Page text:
South East

Source: Archives of Zagreb County Tourist Board


The sleepy village of Ščitarjevo sits on top of the former Roman town of Andautonia, a first-century settlement that prospered from its position on the Sava valley trade routes. The site of the archeological excavations is now an attractive public


park, where visitors can stroll along smoothly paved Roman streets, or examine the under-floor heating system of the former municipal bathhouse. Every year in late April the Days Of Andautonia celebrates the region’s Roman heritage with experimental


archeology workshops, stalls selling Roman-era food and drink, and Roman-themed games for children.

Author: Josip Škof; Source: Archives of Velika Gorica Tourist Board

Vukomeričke gorice

A wealth of traditional wooden architecture can be found in the Vukomeričke gorice hills just southwest of Velika Gorica. Characterized by ridge-top villages, beech forests and vineyards, the hills provide the perfect rural antidote to big-town bustle. Twenty-five kilometres out from Velika Gorica is the village of Lučelnica, where the Holy Trinity Chapel (kapela Presvetog Trojstva), dating from 1935, boasts a charming shingled clock tower and an interior paved with huge oak cubes. Further over to the


west is Gustelnica, where the Chapel of St Anthony (kapela Sv. Antuna) is one of the most attractive of the region’s churches, its late nineteenth-century porch held up by forked wooden pillars that look like enormous rakes. South of here at Lukinić Brdo, the early twentieth-century Church of St John the Baptist (Crkva svetog Ivana Krstitelja) is a tribute to the craftsmanship of local woodworkers, its porch beams carved into swirling arabesques. Most rustic-looking of the region’s


timber masterpieces is the hilltop Chapel of St George (kapela Sv. Jurja) in the village of Lijevi Štefanki, its rippling shingle-covered roof topped off by a big cast-iron cockerel. Built in 1677, it was moved on rollers to its current location a quarter of a century later. The chapel is so small that its rear walls were fitted with large removable flaps, opened on Sundays so that services could be followed by those left outside.

Velika Mlaka

One of Croatia’s best-known examples of traditional timber architecture is the Church of St Barbara in the village of Velika Mlaka, a few kilometres south of Zagreb. Constructed from huge oak beams in the late 17th century, the church interior was beautifully decorated by local painters in


the 19th century. Almost every inch of the interior is covered with panels illustrating scenes from the life of St Barbara, portraits of saints, and ebullient floral motifs.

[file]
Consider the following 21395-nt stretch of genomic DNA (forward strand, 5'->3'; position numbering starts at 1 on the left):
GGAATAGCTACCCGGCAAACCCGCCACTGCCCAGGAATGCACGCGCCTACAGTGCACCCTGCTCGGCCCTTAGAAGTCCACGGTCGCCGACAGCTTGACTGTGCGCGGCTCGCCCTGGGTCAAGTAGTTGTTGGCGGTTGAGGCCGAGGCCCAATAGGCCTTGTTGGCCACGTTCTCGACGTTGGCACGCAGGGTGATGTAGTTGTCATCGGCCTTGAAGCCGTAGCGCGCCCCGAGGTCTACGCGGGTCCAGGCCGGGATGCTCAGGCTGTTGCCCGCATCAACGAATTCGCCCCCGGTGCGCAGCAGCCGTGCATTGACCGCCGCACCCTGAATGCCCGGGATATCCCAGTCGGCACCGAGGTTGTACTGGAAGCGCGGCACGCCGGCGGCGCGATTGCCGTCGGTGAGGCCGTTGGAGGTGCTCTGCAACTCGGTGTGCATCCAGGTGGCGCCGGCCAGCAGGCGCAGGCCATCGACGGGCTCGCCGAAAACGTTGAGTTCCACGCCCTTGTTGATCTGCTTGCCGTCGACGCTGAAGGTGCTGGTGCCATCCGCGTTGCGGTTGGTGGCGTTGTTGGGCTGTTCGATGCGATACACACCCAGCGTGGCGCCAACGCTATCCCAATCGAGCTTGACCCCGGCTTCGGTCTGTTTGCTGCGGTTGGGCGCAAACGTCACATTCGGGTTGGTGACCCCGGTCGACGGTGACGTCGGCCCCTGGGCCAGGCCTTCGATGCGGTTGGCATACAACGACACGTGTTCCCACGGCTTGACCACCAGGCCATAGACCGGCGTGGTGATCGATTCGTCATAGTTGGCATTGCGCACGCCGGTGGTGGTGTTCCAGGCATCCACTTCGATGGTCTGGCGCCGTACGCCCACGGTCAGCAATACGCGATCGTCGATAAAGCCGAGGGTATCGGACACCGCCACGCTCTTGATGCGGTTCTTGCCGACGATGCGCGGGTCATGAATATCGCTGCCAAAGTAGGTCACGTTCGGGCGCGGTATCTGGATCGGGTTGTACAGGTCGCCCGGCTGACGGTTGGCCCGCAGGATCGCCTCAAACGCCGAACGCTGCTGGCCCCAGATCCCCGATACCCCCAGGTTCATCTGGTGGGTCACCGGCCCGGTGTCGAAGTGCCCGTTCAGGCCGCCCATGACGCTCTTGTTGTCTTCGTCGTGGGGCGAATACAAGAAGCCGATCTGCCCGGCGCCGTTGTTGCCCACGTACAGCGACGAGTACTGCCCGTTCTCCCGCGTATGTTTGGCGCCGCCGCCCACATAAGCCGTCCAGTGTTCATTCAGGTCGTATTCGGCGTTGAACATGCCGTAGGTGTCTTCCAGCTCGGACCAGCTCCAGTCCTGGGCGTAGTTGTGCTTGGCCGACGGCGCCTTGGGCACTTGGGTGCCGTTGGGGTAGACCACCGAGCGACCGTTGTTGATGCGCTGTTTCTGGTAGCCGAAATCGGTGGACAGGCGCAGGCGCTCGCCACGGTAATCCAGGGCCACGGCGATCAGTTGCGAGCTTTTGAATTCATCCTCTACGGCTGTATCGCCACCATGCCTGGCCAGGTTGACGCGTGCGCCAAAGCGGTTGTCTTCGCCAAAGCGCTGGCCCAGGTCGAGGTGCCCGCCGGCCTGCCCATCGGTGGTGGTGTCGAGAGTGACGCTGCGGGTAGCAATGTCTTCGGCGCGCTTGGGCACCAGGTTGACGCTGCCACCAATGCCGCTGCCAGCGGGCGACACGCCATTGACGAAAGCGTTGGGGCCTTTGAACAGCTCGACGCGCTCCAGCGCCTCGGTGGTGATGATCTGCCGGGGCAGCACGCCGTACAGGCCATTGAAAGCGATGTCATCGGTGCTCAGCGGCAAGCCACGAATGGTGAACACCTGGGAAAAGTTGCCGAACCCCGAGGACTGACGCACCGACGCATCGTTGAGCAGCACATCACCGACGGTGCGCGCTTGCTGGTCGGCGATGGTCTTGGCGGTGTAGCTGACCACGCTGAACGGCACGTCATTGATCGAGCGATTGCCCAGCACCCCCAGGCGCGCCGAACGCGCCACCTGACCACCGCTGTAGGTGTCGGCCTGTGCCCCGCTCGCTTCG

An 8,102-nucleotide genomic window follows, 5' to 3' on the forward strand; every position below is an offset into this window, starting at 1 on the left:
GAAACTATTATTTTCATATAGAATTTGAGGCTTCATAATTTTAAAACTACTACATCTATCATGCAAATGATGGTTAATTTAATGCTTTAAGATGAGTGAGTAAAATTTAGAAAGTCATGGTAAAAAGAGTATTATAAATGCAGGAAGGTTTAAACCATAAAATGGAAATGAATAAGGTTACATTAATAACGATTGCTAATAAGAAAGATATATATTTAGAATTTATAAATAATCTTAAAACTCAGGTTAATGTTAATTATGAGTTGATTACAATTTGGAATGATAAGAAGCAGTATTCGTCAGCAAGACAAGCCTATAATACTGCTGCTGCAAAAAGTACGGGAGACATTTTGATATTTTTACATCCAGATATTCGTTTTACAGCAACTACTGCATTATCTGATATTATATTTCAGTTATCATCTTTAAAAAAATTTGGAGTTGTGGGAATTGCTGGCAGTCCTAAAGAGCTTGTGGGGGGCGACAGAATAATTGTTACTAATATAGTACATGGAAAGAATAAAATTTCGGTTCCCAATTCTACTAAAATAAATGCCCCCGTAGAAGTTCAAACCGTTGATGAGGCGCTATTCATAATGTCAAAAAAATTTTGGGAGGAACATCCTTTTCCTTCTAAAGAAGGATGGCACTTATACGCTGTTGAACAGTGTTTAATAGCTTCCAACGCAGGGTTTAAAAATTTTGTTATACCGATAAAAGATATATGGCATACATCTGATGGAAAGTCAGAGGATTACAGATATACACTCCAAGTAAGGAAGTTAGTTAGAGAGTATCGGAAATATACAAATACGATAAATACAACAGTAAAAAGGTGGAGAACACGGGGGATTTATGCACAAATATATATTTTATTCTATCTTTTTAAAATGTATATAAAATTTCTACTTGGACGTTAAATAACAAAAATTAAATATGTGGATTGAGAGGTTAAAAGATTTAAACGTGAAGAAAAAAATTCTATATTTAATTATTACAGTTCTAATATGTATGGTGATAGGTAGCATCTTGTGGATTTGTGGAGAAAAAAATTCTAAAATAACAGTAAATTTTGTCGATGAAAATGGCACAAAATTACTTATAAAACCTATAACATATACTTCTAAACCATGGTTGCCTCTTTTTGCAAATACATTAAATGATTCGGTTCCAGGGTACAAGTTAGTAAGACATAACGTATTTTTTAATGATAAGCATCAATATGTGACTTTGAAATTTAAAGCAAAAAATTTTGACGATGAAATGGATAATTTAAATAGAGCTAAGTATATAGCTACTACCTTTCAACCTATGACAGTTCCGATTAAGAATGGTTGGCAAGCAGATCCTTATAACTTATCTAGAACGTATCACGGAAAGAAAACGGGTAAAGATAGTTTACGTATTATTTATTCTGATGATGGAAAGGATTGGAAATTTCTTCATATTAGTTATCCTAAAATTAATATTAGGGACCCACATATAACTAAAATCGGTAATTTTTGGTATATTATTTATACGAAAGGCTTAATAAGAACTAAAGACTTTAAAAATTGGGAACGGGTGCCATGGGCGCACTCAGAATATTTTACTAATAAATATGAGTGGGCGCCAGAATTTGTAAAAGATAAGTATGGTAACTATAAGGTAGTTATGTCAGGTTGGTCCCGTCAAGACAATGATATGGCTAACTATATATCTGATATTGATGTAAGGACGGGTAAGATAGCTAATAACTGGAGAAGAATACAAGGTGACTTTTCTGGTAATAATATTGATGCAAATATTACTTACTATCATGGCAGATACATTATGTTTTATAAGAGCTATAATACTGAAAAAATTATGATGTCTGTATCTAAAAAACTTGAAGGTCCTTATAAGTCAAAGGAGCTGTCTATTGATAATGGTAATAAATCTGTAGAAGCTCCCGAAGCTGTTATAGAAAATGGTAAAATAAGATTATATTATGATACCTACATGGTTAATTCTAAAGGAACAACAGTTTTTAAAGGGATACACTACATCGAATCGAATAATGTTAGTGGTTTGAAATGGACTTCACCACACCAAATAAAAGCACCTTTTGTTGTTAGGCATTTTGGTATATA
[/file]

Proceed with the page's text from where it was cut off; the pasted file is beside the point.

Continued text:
Author: Miroslav Maršan; Source: Archives of Velika Gorica Tourist Board

Author: Josip Škof; Source: Archives of Velika Gorica Tourist Board


The town of Sisak has a historical pedigree second to none, having served the Romans as the river port of Siscia and subsequently playing a crucial role in the defence of Central Europe against the Ottoman Turks. There is an absorbing display of antiquities in the town


museum, and exposed fragments of Roman-period wall in front of the parish church. Historical exhibitions are also held in the imposing triple-towered fortress that dominates the confluence of the Sava and Kupa rivers. It was under the walls of the castle that a combined


force of Croats, Slovenes and Austrians decisively defeated a numerically superior army of Turks on June 22 1593, frustrating Ottoman plans for further conquests in Europe.

Author: Željko Rakarić; Source: Archives of Sisak Tourist Board

Lonjsko polje

Made up of meadows, marshes and oxbow lakes stretching along the eastern bank of the River Sava, Lonjsko polje is Croatia’s largest area of protected wetland. It is also a treasure trove of traditional wooden architecture, its villages filled with picturesque timber houses – many of them covered in vines or decorated with hanging baskets. Settlements on either side of the Sava are connected by archaic chain-operated ferries known as skele, which shuttle from one bank to the other as soon as a few cars arrive. The Lonjsko polje is prone


to seasonal flooding, when the Sava bursts its banks and turns local pastures into swamps. As a result the region is home to a rich diversity of wildlife, including over 250 bird species. The area is perfect for cycling, and there are plenty of bikefriendly bed and breakfasts - many of which occupy traditional timber houses - along the way. The Lonjsko Polje Nature Park has information centres in both Čigoč, a village famous for its population of migrating storks, and Krapje, which boasts the best stock of well-preserved


timber houses. Both of these villages serve as trail heads for nature walks, which take visitors along the dykes and through the forests of the Lonjsko polje’s unique landscape. Also accessible from Krapje is the Krapje Đol ornithological reserve, one of Europe’s most important nesting grounds for spoonbills.


Author: Ra Si-Mo-Ra d.o.o.; Source: Archives of Sisak Tourist Board


One of Croatia’s most important World War II memorial sites lies just south of the Lonjsko polje, near the quiet riverside town of Jasenovac. It was here that an estimated 70,000 Serbs, Gypsies, Jews and Croatian antifascists were murdered in


the labour camp established by the pro-Nazi Ustaša regime between 1941 and 1945. An imaginative multimedia display tells the story of the camp through a mixture of photographs, old newsreels, and filmed interviews with survivors. Towering over the


meadows where the camp buildings once stood is a graceful modern memorial known as the Stone Flower, providing a focus for reflection and remembrance.